If green is the hue of the future, Middlebury College is well along on the color change thanks to a series of major investments in new facilities and technologies.
Among the most prominent recent projects are a biomass power plant on campus, the state's first LEED Platinum building and an advanced campus-wide recycling and waste reduction program. Even the athletic program is “green,” with facilities utilizing the latest in carbon and waste reduction technologies like ecologically sound Astroturf for the football field.
For the campus dining department, sustainability initiatives include local purchasing, comprehensive recycling and composting, energy-efficient production facilities and a general commitment to waste reduction. The dining outlets all have separate bins to sort post-consumer waste while the kitchens and production facilities aggregate pre-consumer food waste in bins that are then sent to the school's composting site.
Recent construction of dining facilities has utilized local or reused materials and sustainably harvested wood, and incorporated energy-saving design components (such as the “green” roof of Atwater Dining Hall) and energy-efficient production equipment.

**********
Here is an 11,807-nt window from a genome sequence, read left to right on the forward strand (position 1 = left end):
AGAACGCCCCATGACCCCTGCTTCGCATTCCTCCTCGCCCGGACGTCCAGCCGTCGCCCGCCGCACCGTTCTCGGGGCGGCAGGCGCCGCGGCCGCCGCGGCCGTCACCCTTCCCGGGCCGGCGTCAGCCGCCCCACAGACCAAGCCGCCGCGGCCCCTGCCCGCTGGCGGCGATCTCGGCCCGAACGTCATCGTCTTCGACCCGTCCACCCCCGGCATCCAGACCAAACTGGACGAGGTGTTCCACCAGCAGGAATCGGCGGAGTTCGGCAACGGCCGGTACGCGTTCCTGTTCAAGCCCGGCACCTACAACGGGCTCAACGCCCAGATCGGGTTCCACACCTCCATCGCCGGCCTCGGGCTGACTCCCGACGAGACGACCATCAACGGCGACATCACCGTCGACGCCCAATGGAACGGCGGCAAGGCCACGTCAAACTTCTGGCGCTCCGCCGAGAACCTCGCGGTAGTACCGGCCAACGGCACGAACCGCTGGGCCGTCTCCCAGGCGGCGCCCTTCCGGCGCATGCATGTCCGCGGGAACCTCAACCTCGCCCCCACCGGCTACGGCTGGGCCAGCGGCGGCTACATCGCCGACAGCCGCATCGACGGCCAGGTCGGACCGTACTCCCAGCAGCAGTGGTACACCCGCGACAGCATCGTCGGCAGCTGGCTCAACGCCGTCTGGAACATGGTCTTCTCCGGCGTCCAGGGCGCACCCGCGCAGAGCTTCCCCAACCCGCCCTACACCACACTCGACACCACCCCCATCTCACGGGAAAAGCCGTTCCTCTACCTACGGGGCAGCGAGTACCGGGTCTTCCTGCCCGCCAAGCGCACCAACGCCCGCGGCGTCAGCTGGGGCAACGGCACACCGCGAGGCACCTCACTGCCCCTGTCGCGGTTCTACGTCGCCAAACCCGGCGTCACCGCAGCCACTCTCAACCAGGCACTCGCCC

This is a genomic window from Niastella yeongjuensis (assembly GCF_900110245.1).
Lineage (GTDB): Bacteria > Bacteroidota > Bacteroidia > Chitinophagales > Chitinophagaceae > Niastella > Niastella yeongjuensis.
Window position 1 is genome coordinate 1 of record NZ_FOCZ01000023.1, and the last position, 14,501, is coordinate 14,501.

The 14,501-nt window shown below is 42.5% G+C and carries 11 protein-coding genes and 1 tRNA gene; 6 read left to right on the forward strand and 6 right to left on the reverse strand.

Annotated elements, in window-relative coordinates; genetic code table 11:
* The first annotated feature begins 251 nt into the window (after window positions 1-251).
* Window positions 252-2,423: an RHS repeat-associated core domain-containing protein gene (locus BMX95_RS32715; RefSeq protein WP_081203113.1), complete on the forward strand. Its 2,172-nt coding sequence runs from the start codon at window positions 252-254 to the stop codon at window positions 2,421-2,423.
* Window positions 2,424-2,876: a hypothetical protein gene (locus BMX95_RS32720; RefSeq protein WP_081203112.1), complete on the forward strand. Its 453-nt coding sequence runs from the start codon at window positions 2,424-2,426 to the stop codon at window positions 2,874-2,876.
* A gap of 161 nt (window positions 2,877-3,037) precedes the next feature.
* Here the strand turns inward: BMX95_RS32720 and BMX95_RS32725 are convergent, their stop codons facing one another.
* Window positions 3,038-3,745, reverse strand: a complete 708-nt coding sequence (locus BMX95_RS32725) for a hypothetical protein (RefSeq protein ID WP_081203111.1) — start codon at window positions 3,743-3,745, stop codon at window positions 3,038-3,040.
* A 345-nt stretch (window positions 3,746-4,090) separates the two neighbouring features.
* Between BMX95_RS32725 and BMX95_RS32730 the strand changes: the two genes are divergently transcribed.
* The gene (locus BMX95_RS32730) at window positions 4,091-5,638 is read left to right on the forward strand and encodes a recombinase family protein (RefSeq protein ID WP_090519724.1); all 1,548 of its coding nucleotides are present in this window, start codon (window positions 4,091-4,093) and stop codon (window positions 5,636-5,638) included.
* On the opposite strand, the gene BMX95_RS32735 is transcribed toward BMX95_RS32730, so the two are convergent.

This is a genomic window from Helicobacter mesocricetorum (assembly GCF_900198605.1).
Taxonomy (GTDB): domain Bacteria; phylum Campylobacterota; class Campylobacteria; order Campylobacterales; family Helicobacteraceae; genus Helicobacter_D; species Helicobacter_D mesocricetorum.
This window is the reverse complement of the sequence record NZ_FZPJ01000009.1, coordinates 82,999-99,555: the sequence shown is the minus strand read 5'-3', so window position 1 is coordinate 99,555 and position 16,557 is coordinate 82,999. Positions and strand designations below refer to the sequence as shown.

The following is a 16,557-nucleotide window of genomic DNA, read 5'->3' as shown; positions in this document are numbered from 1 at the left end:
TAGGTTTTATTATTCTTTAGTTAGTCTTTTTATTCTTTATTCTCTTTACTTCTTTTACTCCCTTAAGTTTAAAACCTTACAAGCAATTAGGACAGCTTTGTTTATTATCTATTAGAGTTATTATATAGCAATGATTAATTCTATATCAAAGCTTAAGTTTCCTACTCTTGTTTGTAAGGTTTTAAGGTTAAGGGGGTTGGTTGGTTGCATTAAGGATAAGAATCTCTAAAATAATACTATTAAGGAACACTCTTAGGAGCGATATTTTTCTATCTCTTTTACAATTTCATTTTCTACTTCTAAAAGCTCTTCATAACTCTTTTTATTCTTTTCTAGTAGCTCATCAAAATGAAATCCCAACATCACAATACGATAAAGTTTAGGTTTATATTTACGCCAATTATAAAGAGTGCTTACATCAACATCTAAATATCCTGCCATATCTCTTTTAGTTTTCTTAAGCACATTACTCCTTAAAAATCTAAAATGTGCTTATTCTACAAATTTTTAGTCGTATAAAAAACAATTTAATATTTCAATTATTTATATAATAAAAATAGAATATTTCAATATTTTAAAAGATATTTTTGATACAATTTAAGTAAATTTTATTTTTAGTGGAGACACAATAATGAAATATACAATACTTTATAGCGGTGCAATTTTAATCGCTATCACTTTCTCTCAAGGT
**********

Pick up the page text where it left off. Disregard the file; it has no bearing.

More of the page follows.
Food waste has been reduced through a more efficient matching of production to demand at the dining stations, and through the introduction three years ago of trayless dining. Since these changes were made, the school has seen a 15-percent reduction in the amount of waste going to the compost bins.
The campus centerpiece as an example of commitment to sustainability in construction is the Franklin Environmental Center at Hillcrest, which — appropriately enough — houses Middlebury's environmental program facilities. Made with local materials, using ground water exchange air-conditioning and low-flow faucets, and employing solar panels for energy reduction, the Franklin Center achieved LEED Platinum certification (the highest designation) from the U.S. Green Building Council.
Another highlight: Middlebury's biomass gasification plant, opened a year ago, which has cut carbon dioxide emissions by 40 percent and reduced fuel oil use on campus by half. The plant burns 60 tons of (sustainably sourced) wood chips a day, producing steam that goes to heat campus buildings. The exhaust is filtered to prevent greenhouse gas emissions, and the resultant ash recycled into fertilizer for local farms.
The campus recycling facility is a busy place where all refuse is sorted by material. And showing that the principle of one-man's-refuse-is-another-man's-treasure translates to the modern sustainability imperative, one corner of the recycling facility is dedicated to a glorified second-hand shop. There, oddities tossed in the trash — from coffee mugs and sweatshirts to cell phones and partially used cans of toiletries — are made available for budget-minded second-hand users to sift through and take for a nominal fee.